Funny Face/B,C
Paramount/1957/103/ANA 1.85

     DVD is getting a mini-explosion of Audrey Hepburn and it's a pleasure to enjoy the waif-like innocent charms of the lovely lady. Funny Face, Hepburn's first musical comedy pairs Audrey with aging dance and song leading man Fred Astaire, and happily, the magic is still alive.

Kay Thompson revs up the  fashion engine. ©Paramount

     Shop girl in bookstore is discovered by high fashion photographer on a shoot and he transforms the bookish girl into a fashion butterfly. It may sound like a transformation story a la Pygmalion, but it's more one elaborate, glamorous photo shoot than anything else. Dick Avery is Quality Magazine's star photographer and when he and the crew led by Editor Maggie Prescott invade a Greenwich Village bookstore for an impromptu fashion spread, he notices more than the books. Contrast the dumb posturing of the Quality model with the fresh innocent allure of Jo Stockton and Avery is inspired to make her "The Quality Woman." That means cast and crew take their cameras to Paris, amen, to create a line of clothing for the magazine's new signature lady. At first a reluctant model, Stockton jumps at the opportunity to seek out her philosopher guru Emile Flostre at his favorite Paris hangout.
     Paris is introduced with one of the two best production numbers in Funny Face, "Bonjour, Paris!" Director Stanley Donen uses split screen techniques to enhance the production number as Hepburn, Astaire and Kay Thompson revel in the sights of the city of lights. Avery proceeds to set up more photo op glamour fashion shoots with Hepburn and the city than you can stuff in a crocque-monsieur. There are some entertaining dance song and dance numbers to alleviate the numbing excessiveness of the fashion world. Astaire is effective in an out-of-place matador number and Hepburn maximizes use of her angular shape for some art house bohemian dance expressiveness. Early on Kay Thompson inspires her Quality magazine staff to "Think Pink" in her New York offices.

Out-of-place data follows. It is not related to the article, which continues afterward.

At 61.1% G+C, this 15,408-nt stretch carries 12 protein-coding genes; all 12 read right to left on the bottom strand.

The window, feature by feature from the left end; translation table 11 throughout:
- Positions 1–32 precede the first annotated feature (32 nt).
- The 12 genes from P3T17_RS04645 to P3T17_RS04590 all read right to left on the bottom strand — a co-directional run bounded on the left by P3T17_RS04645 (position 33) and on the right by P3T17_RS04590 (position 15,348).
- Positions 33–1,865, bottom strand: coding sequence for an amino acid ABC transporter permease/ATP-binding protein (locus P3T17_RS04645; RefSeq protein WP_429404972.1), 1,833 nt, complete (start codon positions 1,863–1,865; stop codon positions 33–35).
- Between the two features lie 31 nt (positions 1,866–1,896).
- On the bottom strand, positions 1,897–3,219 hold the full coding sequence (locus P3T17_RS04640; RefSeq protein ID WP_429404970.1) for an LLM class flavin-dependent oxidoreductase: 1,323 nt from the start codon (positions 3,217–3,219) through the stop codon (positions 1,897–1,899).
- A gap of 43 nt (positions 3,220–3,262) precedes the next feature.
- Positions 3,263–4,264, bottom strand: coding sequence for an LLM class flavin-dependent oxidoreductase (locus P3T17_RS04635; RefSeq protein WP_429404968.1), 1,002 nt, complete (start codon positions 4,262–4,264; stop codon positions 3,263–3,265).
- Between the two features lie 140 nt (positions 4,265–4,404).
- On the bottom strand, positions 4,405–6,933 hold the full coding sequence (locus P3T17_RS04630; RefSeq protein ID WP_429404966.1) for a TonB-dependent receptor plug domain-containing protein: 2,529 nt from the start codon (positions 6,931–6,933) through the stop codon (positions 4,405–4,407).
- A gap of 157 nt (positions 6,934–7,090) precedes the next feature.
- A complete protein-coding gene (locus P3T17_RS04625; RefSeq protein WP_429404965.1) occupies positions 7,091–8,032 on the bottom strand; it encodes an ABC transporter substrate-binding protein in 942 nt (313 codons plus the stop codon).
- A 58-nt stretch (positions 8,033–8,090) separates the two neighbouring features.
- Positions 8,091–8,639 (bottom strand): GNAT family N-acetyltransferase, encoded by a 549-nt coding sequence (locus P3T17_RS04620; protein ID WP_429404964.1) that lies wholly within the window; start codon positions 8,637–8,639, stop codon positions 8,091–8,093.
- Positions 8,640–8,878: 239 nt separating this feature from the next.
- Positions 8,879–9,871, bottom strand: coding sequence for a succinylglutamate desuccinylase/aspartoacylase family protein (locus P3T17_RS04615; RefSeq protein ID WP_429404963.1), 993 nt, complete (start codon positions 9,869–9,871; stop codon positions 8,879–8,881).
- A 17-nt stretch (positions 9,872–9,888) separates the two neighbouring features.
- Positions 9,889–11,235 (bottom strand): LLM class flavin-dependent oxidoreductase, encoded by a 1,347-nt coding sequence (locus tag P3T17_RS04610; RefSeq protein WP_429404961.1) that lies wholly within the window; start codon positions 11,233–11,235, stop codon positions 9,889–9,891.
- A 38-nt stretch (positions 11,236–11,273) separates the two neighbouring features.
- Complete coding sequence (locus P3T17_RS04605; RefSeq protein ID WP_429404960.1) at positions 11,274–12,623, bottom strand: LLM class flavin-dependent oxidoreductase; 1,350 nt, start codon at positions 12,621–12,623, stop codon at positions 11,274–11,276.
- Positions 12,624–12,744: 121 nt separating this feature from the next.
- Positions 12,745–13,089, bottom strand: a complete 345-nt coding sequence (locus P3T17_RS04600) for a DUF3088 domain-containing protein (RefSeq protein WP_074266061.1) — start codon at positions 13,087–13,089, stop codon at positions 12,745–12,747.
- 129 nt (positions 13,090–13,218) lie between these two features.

Ray June's Technicolor photography captures the grand flair of the glitzy magazine world with appealing saturation. Donen keeps the dances and songs flowing with little attempt at more than a paste-up story. The choreography is never rises to some of Astaire's classic inspirations in other efforts, but Funny Face is easy to watch.
     Too bad about the transfer. Edge enhancement is so prevalent it's got the hot cartoon colors bleeding off the images. Some of the process shots are cranked to the extent that people actually have halos. There's a dreamy wedding sequence that comes off far too hazy for its own good. The colors are often astonishingly brilliant. There's some dirt here and there. Funny Face would no doubt benefit from restoration work, but then, so would I.  The music and dialogue is delivered either Dolby Digital 5:1 or through the original clean mono tracks.







Selections from the Feature Archive include articles on Akira KurosawaFrank Darabont, Blonde Bimbos, Hollywood Street Gangs, or Vietnam: The Hollywood Pariah, and many more....

Puttin on the Ritz
silkstockings.gif (144022 bytes)
Fred Astaire and Cyd Charisse bring Silk Stockings to life, a remake of Ninotchka, one of many films successfully turned into musicals by the Hollywood dream factory. Read all about remakes into musicals by clicking on the divine dancers.

Astaire, Rogers, Kelly and More Dance Delights on Film

Fred and Ginger tapped their way into the hearts of movie fans everywhere. Stu Kobak  takes a look at some of those dance movies that gifted audiences toe-tapping pleasure. Click on the image to get in on the beat.

Have you visited Home Theater Talk lately? One of the friendliest places on the Net for Home Theater and DVD discussion, you can get help for installation problems or simply share your opinions with other Vidiots.

.The online site for Film Comment Magazine includes all the information you need to know about cinematic events sponsored by the Film Society of Lincoln Center.

Find reams of movie and DVD reviews at the Movie Review Query Engine, a index of reviews appearing on the Internet.

Take a look at the merry images of America's gift to the  movies: Hollywood Musical Posters are  featured from The Movie Poster Archive.